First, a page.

Tuesday, July 02, 2013

Wednesday Writings - Mentor Text

TWO LINKY Parties for me in one day! 

I love writing. Words fascinate me, especially how several different people can take a handful of words and put them together is such different ways. Writing is a way to express your soul and connect with others through visual experiences. Writing opens up doors and gives people impressions of you before you even walk in. I love writing.

For this week, I thought I would try up a LINKY party with those Collaboration Cuties. They are compiling a list of great mentor text to use at the beginning of school. Check out their site for a terrific list of books to use when those fresh new faces wander into your room.

My book choice for the sheer fun of it is definitely:
I Wanna Iguana by Karen Orloff and David Catrow is a personal favorite. The letters written between an overeager son trying to convince his mother, and a mother having some serious doubts is wonderful. I think it's the illustrations that really grab me about this fun little nugget. They just so fun and goofy that the kids love looking at the book over and over.

I would use this text to get them started thinking about the Opinion Genre (Persuasive in another life). They have to express and opinion and back it up with proof, just like Alex in the story. He does do a little begging, which is a trap we don't want students falling into when writing this genre. Rather, backing up your ideas with evidence will convince your reader to agree with you. The students would write to me or another student in regards to something they feel strongly about. Then that person has to write back to give the author that sense of communication, just make sure to remind them to be positive with their responses.

If you like this one, you'll love the new edition to the series: I Wanna New Room. Check them out.

For my second Linky of the day (last week, I didn't even know what a Linky was, ha!) I am linking up with Ideas by Jivey for her ideas on setting up a workshop in your classroom. Since my topic today is Writing, I will stick with that.

One of the things I do before the kiddos arrive is to create a Steps to Good Writing board. This is an area in the classroom where the students come up and move a clothespin from each of the steps to show where they are in their writing. This way I can quickly see who is spending too much time in the Drafting stage. Now I've used tons of things for this in the past. I've had separate pieces of paper, plastic plates, one long wall chart, etc for the students to show where they are. None of these has worked perfectly for me. The chart gets ripped, or the clothespins don't stay on the plates and they fall behind my bookshelves (GRRR). If anyone has the perfect method for this, PLEASE PLEASE PLEASE leave me a comment below!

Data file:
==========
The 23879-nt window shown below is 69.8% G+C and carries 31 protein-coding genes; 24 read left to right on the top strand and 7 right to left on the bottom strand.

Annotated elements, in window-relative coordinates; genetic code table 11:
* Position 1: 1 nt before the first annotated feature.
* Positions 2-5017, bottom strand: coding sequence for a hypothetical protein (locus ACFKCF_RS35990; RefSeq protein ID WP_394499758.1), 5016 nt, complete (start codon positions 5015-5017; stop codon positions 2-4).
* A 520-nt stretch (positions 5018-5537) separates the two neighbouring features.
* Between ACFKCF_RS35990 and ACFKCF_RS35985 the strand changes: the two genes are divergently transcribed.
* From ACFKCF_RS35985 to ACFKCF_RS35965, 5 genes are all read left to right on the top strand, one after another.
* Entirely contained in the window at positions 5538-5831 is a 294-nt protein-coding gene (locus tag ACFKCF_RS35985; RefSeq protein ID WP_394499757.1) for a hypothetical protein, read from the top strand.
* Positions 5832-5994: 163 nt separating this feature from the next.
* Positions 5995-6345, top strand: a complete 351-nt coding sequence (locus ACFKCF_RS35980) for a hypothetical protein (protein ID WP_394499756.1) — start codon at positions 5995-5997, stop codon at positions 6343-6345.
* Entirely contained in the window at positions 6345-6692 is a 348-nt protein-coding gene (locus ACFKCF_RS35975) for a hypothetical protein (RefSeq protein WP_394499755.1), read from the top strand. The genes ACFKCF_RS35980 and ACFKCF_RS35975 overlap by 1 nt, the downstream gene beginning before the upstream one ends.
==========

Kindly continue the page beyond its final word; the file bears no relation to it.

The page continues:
The Steps I use are Planning, Drafting, Revising, Editing, Peer Editing, Final Draft, Publish. Each has a little reminder about what to do at each step. I am going to try and provide you with what I remember for each of the steps. Since I'm not at school right now, I don't have easy access to my files. So bear with me.

Planning: (15 min)
*Get your ideas down
*Jot down everything you know
*This is not the time for complete sentences

Drafting: (1-2 days)
*Choose one idea from your jots
*Jot everything you know just on this topic
*Choose one main character and two supporting
*Don't worry about spelling
*This is your Rough Draft
*Skip lines

Revising: (1 day) I usually attach a colored pencil to this step so they remember to use one for revising
*Make your verbs stronger
*Add sensory details
*Organize your thoughts
*Look for moments to EXPLODE (give more information to your reader)
*Take away extra ideas

Editing: (1 day) A different colored pencil is attached
*Check all spellings
*Watch your punctuation
*Have you capitalized correctly?
*Does your story make sense?

Peer Editing: (10 mins)
*Read your story outloud to a partner
*Partner is allowed 3 suggestions
*Make changes with colored pencil

Final Drafting: (1 day)
*BEST handwriting
*Don't skip lines

Publish: (1 day)
*Create a cover for your story
*Think about new ideas

Hopefully this helps you out as you get started in your Writer's Workshop!

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